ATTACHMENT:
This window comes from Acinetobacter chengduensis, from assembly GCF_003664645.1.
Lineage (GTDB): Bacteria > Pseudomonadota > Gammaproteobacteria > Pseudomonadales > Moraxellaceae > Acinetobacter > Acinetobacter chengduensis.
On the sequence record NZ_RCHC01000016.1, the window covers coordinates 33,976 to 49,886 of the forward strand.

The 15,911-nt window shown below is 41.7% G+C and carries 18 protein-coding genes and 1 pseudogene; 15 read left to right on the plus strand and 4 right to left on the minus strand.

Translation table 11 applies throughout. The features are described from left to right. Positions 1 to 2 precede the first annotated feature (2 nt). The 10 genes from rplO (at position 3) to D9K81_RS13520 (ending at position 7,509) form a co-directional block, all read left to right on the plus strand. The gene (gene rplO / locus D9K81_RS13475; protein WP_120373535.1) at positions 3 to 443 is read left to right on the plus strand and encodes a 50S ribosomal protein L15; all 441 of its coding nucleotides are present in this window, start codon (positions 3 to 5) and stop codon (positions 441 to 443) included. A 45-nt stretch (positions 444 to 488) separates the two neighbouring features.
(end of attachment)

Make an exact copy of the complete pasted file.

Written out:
This window comes from Acinetobacter chengduensis, from assembly GCF_003664645.1.
Lineage (GTDB): Bacteria > Pseudomonadota > Gammaproteobacteria > Pseudomonadales > Moraxellaceae > Acinetobacter > Acinetobacter chengduensis.
On the sequence record NZ_RCHC01000016.1, the window covers coordinates 33,976 to 49,886 of the forward strand.

The 15,911-nt window shown below is 41.7% G+C and carries 18 protein-coding genes and 1 pseudogene; 15 read left to right on the plus strand and 4 right to left on the minus strand.

Translation table 11 applies throughout. The features are described from left to right. Positions 1 to 2 precede the first annotated feature (2 nt). The 10 genes from rplO (at position 3) to D9K81_RS13520 (ending at position 7,509) form a co-directional block, all read left to right on the plus strand. The gene (gene rplO / locus D9K81_RS13475; protein WP_120373535.1) at positions 3 to 443 is read left to right on the plus strand and encodes a 50S ribosomal protein L15; all 441 of its coding nucleotides are present in this window, start codon (positions 3 to 5) and stop codon (positions 441 to 443) included. A 45-nt stretch (positions 444 to 488) separates the two neighbouring features.